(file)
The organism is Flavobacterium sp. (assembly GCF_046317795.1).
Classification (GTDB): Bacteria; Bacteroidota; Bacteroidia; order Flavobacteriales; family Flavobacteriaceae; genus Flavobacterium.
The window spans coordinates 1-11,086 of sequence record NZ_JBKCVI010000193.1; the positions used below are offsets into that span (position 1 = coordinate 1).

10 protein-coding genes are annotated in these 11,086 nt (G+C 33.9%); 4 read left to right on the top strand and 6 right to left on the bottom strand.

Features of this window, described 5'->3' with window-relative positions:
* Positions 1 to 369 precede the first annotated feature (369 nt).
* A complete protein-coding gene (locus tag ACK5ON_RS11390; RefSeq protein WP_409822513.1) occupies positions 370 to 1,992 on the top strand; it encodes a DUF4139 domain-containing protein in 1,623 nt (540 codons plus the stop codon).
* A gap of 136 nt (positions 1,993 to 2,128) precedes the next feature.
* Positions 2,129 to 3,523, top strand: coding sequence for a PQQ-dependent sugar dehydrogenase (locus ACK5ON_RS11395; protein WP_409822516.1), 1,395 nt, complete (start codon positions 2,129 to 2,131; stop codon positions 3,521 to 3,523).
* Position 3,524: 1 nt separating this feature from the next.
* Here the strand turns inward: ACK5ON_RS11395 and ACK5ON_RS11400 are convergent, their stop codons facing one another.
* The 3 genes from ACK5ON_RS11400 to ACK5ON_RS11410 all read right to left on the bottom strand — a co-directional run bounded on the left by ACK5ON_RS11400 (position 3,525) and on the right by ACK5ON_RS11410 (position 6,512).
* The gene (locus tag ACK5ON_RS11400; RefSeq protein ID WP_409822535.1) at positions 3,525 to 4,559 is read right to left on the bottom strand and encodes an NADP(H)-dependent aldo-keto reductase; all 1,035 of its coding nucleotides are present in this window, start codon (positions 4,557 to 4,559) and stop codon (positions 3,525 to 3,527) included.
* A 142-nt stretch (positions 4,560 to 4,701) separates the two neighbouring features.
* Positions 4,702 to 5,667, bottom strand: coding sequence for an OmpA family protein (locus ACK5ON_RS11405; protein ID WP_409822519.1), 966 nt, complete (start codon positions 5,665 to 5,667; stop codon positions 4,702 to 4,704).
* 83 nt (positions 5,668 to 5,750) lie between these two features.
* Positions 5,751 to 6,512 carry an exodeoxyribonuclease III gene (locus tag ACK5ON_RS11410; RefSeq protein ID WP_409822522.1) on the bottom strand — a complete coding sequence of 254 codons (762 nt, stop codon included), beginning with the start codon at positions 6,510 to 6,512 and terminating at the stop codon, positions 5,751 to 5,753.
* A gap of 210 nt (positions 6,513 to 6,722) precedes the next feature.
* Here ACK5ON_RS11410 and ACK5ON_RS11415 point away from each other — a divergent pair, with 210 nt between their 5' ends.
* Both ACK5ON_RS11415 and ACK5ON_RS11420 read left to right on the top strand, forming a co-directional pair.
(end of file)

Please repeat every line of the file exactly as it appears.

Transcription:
The organism is Flavobacterium sp. (assembly GCF_046317795.1).
Classification (GTDB): Bacteria; Bacteroidota; Bacteroidia; order Flavobacteriales; family Flavobacteriaceae; genus Flavobacterium.
The window spans coordinates 1-11,086 of sequence record NZ_JBKCVI010000193.1; the positions used below are offsets into that span (position 1 = coordinate 1).

10 protein-coding genes are annotated in these 11,086 nt (G+C 33.9%); 4 read left to right on the top strand and 6 right to left on the bottom strand.

Features of this window, described 5'->3' with window-relative positions:
* Positions 1 to 369 precede the first annotated feature (369 nt).
* A complete protein-coding gene (locus tag ACK5ON_RS11390; RefSeq protein WP_409822513.1) occupies positions 370 to 1,992 on the top strand; it encodes a DUF4139 domain-containing protein in 1,623 nt (540 codons plus the stop codon).
* A gap of 136 nt (positions 1,993 to 2,128) precedes the next feature.
* Positions 2,129 to 3,523, top strand: coding sequence for a PQQ-dependent sugar dehydrogenase (locus ACK5ON_RS11395; protein WP_409822516.1), 1,395 nt, complete (start codon positions 2,129 to 2,131; stop codon positions 3,521 to 3,523).
* Position 3,524: 1 nt separating this feature from the next.
* Here the strand turns inward: ACK5ON_RS11395 and ACK5ON_RS11400 are convergent, their stop codons facing one another.
* The 3 genes from ACK5ON_RS11400 to ACK5ON_RS11410 all read right to left on the bottom strand — a co-directional run bounded on the left by ACK5ON_RS11400 (position 3,525) and on the right by ACK5ON_RS11410 (position 6,512).
* The gene (locus tag ACK5ON_RS11400; RefSeq protein ID WP_409822535.1) at positions 3,525 to 4,559 is read right to left on the bottom strand and encodes an NADP(H)-dependent aldo-keto reductase; all 1,035 of its coding nucleotides are present in this window, start codon (positions 4,557 to 4,559) and stop codon (positions 3,525 to 3,527) included.
* A 142-nt stretch (positions 4,560 to 4,701) separates the two neighbouring features.
* Positions 4,702 to 5,667, bottom strand: coding sequence for an OmpA family protein (locus ACK5ON_RS11405; protein ID WP_409822519.1), 966 nt, complete (start codon positions 5,665 to 5,667; stop codon positions 4,702 to 4,704).
* 83 nt (positions 5,668 to 5,750) lie between these two features.
* Positions 5,751 to 6,512 carry an exodeoxyribonuclease III gene (locus tag ACK5ON_RS11410; RefSeq protein ID WP_409822522.1) on the bottom strand — a complete coding sequence of 254 codons (762 nt, stop codon included), beginning with the start codon at positions 6,510 to 6,512 and terminating at the stop codon, positions 5,751 to 5,753.
* A gap of 210 nt (positions 6,513 to 6,722) precedes the next feature.
* Here ACK5ON_RS11410 and ACK5ON_RS11415 point away from each other — a divergent pair, with 210 nt between their 5' ends.
* Both ACK5ON_RS11415 and ACK5ON_RS11420 read left to right on the top strand, forming a co-directional pair.